Bloody Poop

Chicken-Man

Chirping
6 Years
Jan 8, 2014
396
8
81
your head.... ~(*.*)~
Hello,

I got two, 2 week old frizzle chicks the other day and woke up this morn to find blood in the poo. I have found out what bird has been doing it and not sure what to do. Here's so photos:
400


Both birds seem to be eating and drinking fine No other signs of sickness that I know of.

also, when I got the birds I was given this:
400

I was told to use this because a couple of birds had died from something and the medicine was just to be sure. Any one can tell me what needs to be done? Do I take it back?

Thanks.
 

LittleBrownie

4D Personality
6 Years
Sep 30, 2014
14,036
28,922
932
California
To be on the safe side, have your bird be checked by a vet. There is a diesease like what your bird is having, don't be alarmed hopefully it isn't its called Cocci it can be spread,if there is any other's in there with them they might have a chance of getting it. Best wishes for your chicks :)
 

cafarmgirl

Crowing
10 Years
Mar 24, 2009
5,521
610
327
California, central valley
You really don't need a vet unless you really want to spend lots of extra $$$. This is most likely coccidiosis. It's extremely common in young birds, probably the most common ailment in this age group. The good news is that it's easily treated. Go to the feed store or Tractor Supply and get some Corid, you may have to look in the cattle section. Comes in a powder or a liquid, doesn't matter which you use.

Dose for the liquid is two teaspoons per gallon of water. Make it up fresh every day and give that as the only source of water for 5 to 7 days.

Dose for the powder is 1.5 to 2 teaspoons per gallon, rest of treatment directions are the same as the liquid.

The caveat is that you need to do this ASAP, as in yesterday would have been better. Coccidiosis kills fast so you don't have time on your side. But if treatment is started right away the survival rate is very high.

Yes, coccidiosis can be spread. It is a protozoa that lives in the soil, so it's always around, you can't get rid of it. But birds do develop resistance to the strains of cocci in their environment as they mature. Young birds haven't had time to develop their own resistence so the protozoa reproduces out of control and overwhelms the chicks. Older birds can develop coccidiosis if you bring in new birds or young birds that expose them to a strain they are not resistant to. It pays to keep Corid on hand.

Edited to add: Just noticed the med you pictured is an amprolium product (same active ingredient as Corid). So yes, you can use that, I just have no idea what the dose would be. Did they give instructions for mixing?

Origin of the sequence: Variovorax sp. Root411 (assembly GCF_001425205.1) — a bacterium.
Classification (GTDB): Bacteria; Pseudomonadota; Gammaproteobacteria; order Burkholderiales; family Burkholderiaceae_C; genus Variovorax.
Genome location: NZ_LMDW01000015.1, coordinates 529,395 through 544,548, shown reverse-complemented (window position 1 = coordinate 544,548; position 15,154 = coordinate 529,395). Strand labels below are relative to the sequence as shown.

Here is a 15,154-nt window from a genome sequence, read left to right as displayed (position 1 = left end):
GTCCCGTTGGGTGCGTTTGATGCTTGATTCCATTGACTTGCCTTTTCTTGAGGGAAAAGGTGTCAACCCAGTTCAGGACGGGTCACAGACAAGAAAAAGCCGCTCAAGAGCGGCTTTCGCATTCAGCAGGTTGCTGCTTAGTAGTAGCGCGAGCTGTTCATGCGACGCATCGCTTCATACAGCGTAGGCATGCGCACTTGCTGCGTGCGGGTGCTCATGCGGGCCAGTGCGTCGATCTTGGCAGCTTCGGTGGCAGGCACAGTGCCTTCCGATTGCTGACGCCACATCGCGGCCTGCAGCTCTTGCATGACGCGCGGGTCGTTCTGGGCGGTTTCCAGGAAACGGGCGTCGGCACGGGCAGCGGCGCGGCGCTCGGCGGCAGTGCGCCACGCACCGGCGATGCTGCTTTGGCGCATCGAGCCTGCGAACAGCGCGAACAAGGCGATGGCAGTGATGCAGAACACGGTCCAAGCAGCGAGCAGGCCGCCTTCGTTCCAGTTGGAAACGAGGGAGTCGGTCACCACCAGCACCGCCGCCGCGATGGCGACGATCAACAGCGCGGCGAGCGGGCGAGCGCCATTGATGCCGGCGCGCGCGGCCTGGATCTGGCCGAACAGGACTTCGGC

Last edited:

Chicken-Man

Chirping
6 Years
Jan 8, 2014
396
8
81
your head.... ~(*.*)~
You really don't need a vet unless you really want to spend lots of extra $$$. This is most likely coccidiosis. It's extremely common in young birds, probably the most common ailment in this age group. The good news is that it's easily treated. Go to the feed store or Tractor Supply and get some Corid, you may have to look in the cattle section. Comes in a powder or a liquid, doesn't matter which you use.

Dose for the liquid is two teaspoons per gallon of water. Make it up fresh every day and give that as the only source of water for 5 to 7 days.

Dose for the powder is 1.5 to 2 teaspoons per gallon, rest of treatment directions are the same as the liquid.

The caveat is that you need to do this ASAP, as in yesterday would have been better. Coccidiosis kills fast so you don't have time on your side. But if treatment is started right away the survival rate is very high.

Yes, coccidiosis can be spread. It is a protozoa that lives in the soil, so it's always around, you can't get rid of it. But birds do develop resistance to the strains of cocci in their environment as they mature. Young birds haven't had time to develop their own resistence so the protozoa reproduces out of control and overwhelms the chicks. Older birds can develop coccidiosis if you bring in new birds or young birds that expose them to a strain they are not resistant to. It pays to keep Corid on hand.

Edited to add: Just noticed the med you pictured is an amprolium product (same active ingredient as Corid). So yes, you can use that, I just have no idea what the dose would be. Did they give instructions for mixing?
The day I bought the chicks, i was given a liquin medicine for Coccidiosis due to death in other chicks in the area, both birds have been using it for the past 4-5 days, still blood, but seems to be less blood.
 

Eggcessive

Addict
Premium Feather Member
10 Years
Apr 3, 2011
58,775
50,263
1,302
southern Ohio
The Coccivet can be given 1 tsp or 5ml per 3 quarts of water. Some links call for 1 tsp per gallon, or 15 ml per 10 liters. I would probably use the more strong concentration, especially since this is a pidgeon medicine.
 

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